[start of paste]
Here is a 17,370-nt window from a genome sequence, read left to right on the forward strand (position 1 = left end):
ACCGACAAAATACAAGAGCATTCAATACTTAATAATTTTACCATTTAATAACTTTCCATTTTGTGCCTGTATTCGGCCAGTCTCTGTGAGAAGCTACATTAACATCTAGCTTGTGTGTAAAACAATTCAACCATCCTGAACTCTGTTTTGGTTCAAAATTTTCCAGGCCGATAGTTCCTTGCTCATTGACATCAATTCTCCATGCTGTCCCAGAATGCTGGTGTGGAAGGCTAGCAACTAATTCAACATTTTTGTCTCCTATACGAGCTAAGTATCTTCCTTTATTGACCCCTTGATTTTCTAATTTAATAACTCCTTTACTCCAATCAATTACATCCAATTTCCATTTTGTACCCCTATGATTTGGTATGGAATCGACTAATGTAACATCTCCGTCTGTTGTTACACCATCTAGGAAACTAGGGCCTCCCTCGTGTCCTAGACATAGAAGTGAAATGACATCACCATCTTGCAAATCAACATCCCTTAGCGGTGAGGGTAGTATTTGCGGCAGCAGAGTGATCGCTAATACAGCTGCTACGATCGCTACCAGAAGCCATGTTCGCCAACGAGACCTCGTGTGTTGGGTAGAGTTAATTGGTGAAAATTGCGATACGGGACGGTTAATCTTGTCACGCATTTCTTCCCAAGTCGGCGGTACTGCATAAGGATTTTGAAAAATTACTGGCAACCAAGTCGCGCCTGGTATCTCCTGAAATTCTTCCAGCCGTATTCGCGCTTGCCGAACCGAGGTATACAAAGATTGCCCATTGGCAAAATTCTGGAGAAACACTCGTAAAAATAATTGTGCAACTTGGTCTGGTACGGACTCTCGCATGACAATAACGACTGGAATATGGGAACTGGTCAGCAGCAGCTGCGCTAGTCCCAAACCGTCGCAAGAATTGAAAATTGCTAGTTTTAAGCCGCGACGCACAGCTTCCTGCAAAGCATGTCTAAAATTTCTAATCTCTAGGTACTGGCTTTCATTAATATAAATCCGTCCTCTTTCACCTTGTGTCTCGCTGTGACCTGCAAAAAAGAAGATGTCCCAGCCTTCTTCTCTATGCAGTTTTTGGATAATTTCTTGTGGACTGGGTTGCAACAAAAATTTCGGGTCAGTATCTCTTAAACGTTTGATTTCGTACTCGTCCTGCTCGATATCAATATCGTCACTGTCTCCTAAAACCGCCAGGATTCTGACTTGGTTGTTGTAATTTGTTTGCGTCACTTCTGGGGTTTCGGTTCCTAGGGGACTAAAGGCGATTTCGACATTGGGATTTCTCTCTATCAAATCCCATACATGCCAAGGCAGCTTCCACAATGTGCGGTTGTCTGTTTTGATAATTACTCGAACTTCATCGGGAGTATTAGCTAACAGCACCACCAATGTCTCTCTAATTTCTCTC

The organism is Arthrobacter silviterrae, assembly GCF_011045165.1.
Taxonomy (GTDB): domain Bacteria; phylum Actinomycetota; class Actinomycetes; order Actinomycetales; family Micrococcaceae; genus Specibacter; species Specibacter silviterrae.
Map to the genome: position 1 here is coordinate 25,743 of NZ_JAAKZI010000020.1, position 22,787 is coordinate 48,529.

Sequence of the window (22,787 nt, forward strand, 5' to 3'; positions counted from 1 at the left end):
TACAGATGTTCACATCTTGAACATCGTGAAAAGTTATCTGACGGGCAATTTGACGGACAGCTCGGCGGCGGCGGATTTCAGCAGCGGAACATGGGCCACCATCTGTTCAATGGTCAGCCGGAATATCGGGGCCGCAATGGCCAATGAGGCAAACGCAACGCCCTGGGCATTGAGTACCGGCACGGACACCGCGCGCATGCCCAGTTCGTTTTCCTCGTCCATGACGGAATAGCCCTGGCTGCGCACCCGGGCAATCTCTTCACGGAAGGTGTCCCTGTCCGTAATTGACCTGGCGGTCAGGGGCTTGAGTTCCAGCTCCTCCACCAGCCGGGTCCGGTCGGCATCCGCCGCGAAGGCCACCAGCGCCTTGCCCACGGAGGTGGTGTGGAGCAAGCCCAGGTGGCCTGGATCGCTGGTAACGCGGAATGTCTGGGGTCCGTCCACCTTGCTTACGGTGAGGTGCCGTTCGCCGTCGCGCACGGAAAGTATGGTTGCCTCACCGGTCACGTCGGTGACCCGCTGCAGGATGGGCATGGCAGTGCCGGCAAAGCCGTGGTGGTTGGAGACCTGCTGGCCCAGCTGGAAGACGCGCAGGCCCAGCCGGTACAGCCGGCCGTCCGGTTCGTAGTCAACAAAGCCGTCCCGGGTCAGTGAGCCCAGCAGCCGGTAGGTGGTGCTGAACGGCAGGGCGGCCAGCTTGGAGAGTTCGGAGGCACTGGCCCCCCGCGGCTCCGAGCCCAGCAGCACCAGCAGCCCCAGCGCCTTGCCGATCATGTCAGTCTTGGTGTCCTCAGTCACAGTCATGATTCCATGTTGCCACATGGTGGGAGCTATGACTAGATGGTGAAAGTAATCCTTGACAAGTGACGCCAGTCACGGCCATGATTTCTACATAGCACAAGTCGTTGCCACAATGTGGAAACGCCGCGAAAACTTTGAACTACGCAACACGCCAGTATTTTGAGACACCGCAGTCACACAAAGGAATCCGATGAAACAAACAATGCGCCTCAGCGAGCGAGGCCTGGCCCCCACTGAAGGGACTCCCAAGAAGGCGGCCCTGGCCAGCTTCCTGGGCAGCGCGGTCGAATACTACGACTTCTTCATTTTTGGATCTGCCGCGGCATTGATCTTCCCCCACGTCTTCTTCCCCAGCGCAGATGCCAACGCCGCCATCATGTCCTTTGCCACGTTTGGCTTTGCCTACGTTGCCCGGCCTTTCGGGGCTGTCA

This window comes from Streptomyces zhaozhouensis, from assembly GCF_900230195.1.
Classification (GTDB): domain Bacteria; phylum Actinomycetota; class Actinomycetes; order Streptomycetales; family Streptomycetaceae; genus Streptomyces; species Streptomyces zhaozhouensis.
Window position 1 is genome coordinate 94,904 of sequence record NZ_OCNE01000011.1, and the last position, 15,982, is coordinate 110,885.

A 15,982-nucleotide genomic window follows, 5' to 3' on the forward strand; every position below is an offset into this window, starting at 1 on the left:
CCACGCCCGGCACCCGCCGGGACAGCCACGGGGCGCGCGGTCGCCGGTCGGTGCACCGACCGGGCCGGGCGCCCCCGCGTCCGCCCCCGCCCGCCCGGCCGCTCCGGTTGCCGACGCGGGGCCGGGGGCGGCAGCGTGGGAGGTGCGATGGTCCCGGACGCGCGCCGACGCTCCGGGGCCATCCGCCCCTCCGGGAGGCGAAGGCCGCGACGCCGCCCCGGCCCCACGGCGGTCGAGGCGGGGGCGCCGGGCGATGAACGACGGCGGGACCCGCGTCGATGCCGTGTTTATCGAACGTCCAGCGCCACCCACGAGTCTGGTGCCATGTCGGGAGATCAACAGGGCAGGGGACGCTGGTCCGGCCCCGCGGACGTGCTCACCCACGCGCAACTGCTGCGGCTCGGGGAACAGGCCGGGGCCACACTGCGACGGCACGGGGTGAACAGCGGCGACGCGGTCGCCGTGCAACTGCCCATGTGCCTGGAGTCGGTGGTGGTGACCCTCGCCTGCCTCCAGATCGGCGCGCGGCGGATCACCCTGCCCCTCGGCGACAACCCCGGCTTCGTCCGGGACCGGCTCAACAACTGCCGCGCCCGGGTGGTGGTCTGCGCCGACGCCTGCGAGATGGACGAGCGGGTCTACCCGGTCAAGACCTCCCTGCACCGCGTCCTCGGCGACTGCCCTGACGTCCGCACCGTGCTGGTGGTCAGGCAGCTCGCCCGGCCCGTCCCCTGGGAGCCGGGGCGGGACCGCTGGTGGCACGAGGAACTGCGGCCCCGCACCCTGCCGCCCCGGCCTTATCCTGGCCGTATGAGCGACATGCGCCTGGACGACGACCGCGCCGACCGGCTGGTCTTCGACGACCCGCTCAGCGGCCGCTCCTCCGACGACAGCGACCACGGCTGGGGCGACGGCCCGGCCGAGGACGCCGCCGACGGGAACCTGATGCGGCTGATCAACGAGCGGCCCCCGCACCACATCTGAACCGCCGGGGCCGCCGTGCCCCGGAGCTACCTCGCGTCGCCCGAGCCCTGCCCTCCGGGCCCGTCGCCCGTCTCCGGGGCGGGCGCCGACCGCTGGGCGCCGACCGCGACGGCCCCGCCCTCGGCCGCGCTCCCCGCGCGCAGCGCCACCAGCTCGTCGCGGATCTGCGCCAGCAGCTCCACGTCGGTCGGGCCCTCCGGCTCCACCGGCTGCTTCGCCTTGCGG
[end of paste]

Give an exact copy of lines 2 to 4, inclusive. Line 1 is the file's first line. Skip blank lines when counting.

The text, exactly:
ACCGACAAAATACAAGAGCATTCAATACTTAATAATTTTACCATTTAATAACTTTCCATTTTGTGCCTGTATTCGGCCAGTCTCTGTGAGAAGCTACATTAACATCTAGCTTGTGTGTAAAACAATTCAACCATCCTGAACTCTGTTTTGGTTCAAAATTTTCCAGGCCGATAGTTCCTTGCTCATTGACATCAATTCTCCATGCTGTCCCAGAATGCTGGTGTGGAAGGCTAGCAACTAATTCAACATTTTTGTCTCCTATACGAGCTAAGTATCTTCCTTTATTGACCCCTTGATTTTCTAATTTAATAACTCCTTTACTCCAATCAATTACATCCAATTTCCATTTTGTACCCCTATGATTTGGTATGGAATCGACTAATGTAACATCTCCGTCTGTTGTTACACCATCTAGGAAACTAGGGCCTCCCTCGTGTCCTAGACATAGAAGTGAAATGACATCACCATCTTGCAAATCAACATCCCTTAGCGGTGAGGGTAGTATTTGCGGCAGCAGAGTGATCGCTAATACAGCTGCTACGATCGCTACCAGAAGCCATGTTCGCCAACGAGACCTCGTGTGTTGGGTAGAGTTAATTGGTGAAAATTGCGATACGGGACGGTTAATCTTGTCACGCATTTCTTCCCAAGTCGGCGGTACTGCATAAGGATTTTGAAAAATTACTGGCAACCAAGTCGCGCCTGGTATCTCCTGAAATTCTTCCAGCCGTATTCGCGCTTGCCGAACCGAGGTATACAAAGATTGCCCATTGGCAAAATTCTGGAGAAACACTCGTAAAAATAATTGTGCAACTTGGTCTGGTACGGACTCTCGCATGACAATAACGACTGGAATATGGGAACTGGTCAGCAGCAGCTGCGCTAGTCCCAAACCGTCGCAAGAATTGAAAATTGCTAGTTTTAAGCCGCGACGCACAGCTTCCTGCAAAGCATGTCTAAAATTTCTAATCTCTAGGTACTGGCTTTCATTAATATAAATCCGTCCTCTTTCACCTTGTGTCTCGCTGTGACCTGCAAAAAAGAAGATGTCCCAGCCTTCTTCTCTATGCAGTTTTTGGATAATTTCTTGTGGACTGGGTTGCAACAAAAATTTCGGGTCAGTATCTCTTAAACGTTTGATTTCGTACTCGTCCTGCTCGATATCAATATCGTCACTGTCTCCTAAAACCGCCAGGATTCTGACTTGGTTGTTGTAATTTGTTTGCGTCACTTCTGGGGTTTCGGTTCCTAGGGGACTAAAGGCGATTTCGACATTGGGATTTCTCTCTATCAAATCCCATACATGCCAAGGCAGCTTCCACAATGTGCGGTTGTCTGTTTTGATAATTACTCGAACTTCATCGGGAGTATTAGCTAACAGCACCACCAATGTCTCTCTAATTTCTCTC

The organism is Arthrobacter silviterrae, assembly GCF_011045165.1.
Taxonomy (GTDB): domain Bacteria; phylum Actinomycetota; class Actinomycetes; order Actinomycetales; family Micrococcaceae; genus Specibacter; species Specibacter silviterrae.